Heart transplants are performed when other treatments for heart problems haven't worked, leading to heart failure. In adults, heart failure can be caused by:
- Coronary artery disease
- A weakening of the heart muscle (cardiomyopathy)
- Valvular heart disease
- Congenital heart defect — a heart problem you're born with
- Failure of a previous heart transplant
In children, heart failure is most often caused by either a congenital heart defect or a cardiomyopathy.
A heart transplant isn't the right treatment for everyone, however. Certain factors may mean you're not a good candidate for a heart transplant. While each case is considered individually by a transplant center, you could be prevented from having a heart transplant if you:
- Are age 65 or older
- Have another medical condition that could shorten your life, regardless of receiving a donor heart
- Have serious blockages in the arteries in your arms or legs (peripheral artery disease)
- Have a personal medical history of cancer
- Are unwilling or unable to make lifestyle changes necessary to keep your donor heart healthy, such as not drinking alcohol or not smoking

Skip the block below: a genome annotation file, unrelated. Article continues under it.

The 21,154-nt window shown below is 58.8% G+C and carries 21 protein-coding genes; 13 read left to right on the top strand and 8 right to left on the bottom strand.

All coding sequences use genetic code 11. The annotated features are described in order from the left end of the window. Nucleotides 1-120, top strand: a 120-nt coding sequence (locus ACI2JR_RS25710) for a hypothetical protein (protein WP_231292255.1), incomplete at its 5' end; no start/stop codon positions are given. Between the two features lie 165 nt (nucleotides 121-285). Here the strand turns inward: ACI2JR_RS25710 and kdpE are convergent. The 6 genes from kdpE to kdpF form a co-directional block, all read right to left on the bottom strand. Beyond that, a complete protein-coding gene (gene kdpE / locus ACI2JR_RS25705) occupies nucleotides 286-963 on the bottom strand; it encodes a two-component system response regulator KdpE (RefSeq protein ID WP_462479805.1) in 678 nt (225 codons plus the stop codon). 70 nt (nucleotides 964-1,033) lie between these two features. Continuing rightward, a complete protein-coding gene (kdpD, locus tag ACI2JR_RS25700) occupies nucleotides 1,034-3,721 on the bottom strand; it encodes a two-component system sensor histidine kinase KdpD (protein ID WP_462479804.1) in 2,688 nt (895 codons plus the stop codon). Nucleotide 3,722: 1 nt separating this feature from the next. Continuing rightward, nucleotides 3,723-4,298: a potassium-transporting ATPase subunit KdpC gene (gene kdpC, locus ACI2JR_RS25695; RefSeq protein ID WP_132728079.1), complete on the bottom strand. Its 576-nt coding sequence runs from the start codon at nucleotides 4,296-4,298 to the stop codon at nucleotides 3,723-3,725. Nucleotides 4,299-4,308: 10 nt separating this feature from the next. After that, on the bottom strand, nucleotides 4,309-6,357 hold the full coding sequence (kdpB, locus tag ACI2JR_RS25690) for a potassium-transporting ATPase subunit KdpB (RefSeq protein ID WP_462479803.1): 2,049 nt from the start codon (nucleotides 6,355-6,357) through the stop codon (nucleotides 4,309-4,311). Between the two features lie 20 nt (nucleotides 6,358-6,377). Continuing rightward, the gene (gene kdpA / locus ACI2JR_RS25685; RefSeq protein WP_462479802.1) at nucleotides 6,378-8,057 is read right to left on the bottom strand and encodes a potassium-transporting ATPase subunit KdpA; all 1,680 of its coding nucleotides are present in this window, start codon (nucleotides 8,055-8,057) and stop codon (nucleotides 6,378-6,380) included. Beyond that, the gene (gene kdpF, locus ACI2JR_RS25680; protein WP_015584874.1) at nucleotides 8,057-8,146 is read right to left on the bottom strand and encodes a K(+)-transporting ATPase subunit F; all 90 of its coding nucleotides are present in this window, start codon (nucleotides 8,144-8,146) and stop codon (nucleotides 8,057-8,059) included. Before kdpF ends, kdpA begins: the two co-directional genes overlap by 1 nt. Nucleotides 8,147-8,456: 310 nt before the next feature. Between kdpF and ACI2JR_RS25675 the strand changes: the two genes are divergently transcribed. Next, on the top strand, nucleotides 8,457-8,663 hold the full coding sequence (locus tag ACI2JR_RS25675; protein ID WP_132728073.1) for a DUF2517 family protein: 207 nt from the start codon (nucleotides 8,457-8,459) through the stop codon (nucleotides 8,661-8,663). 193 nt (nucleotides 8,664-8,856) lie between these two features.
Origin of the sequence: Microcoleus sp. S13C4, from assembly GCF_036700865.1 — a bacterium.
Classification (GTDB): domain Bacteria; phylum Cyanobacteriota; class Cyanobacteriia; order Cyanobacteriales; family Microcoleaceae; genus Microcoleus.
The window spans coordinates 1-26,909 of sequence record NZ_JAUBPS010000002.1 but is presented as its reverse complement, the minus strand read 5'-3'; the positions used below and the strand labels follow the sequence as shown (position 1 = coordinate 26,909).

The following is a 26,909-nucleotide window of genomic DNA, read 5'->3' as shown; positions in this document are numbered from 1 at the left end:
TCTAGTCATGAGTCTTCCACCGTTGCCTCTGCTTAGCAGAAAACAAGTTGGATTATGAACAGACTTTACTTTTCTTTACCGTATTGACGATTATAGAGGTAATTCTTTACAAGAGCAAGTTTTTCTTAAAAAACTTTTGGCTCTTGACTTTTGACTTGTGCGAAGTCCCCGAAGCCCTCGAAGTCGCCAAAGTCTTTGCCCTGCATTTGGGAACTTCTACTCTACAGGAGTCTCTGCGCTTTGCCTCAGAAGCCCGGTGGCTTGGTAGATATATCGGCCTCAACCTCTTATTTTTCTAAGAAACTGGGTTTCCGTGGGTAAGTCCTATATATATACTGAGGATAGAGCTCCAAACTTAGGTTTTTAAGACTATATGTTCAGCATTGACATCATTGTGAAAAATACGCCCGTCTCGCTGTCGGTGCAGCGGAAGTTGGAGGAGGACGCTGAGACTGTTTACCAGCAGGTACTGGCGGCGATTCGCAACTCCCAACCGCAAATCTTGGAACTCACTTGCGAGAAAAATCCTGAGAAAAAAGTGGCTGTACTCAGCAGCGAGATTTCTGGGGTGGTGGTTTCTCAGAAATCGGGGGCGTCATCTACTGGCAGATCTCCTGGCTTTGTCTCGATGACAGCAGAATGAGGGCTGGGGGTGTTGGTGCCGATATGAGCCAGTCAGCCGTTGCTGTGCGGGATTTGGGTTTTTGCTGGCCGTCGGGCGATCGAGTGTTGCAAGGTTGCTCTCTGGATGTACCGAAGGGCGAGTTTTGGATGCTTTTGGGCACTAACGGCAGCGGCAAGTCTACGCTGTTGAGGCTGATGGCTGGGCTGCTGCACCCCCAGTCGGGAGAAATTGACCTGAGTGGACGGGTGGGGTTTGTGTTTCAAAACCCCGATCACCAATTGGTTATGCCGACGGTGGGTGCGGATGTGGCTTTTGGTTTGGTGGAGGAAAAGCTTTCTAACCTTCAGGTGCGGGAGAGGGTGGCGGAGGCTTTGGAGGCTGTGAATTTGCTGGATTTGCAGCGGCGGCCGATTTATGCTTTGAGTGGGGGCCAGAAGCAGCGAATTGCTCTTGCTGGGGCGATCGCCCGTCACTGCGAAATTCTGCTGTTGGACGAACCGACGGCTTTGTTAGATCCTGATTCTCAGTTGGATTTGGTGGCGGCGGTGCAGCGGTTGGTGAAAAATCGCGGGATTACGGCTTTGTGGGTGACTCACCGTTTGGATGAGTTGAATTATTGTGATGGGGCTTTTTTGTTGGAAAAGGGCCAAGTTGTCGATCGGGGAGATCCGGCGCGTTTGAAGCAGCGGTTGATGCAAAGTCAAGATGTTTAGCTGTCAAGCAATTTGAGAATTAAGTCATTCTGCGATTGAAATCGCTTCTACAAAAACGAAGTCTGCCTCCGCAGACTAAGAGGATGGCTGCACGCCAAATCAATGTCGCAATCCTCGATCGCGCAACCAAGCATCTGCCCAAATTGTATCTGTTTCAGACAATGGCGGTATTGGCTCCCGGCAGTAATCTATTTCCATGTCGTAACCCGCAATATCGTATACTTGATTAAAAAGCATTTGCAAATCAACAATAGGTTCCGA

For some people who can't have a heart transplant, another option may be a ventricular assist device (VAD). A ventricular assist device is a miniature pump implanted in your chest that helps pump blood through your body. VADs are commonly used as a temporary treatment for people waiting for a heart transplant, but are increasingly being used as a permanent treatment for heart failure.
Dec. 10, 2010
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- Ventricular assist device. National Heart, Lung, and Blood Institute. http://www.nhlbi.nih.gov/health/dci/Diseases/vad/vad_all.html. Accessed Aug. 30, 2010.
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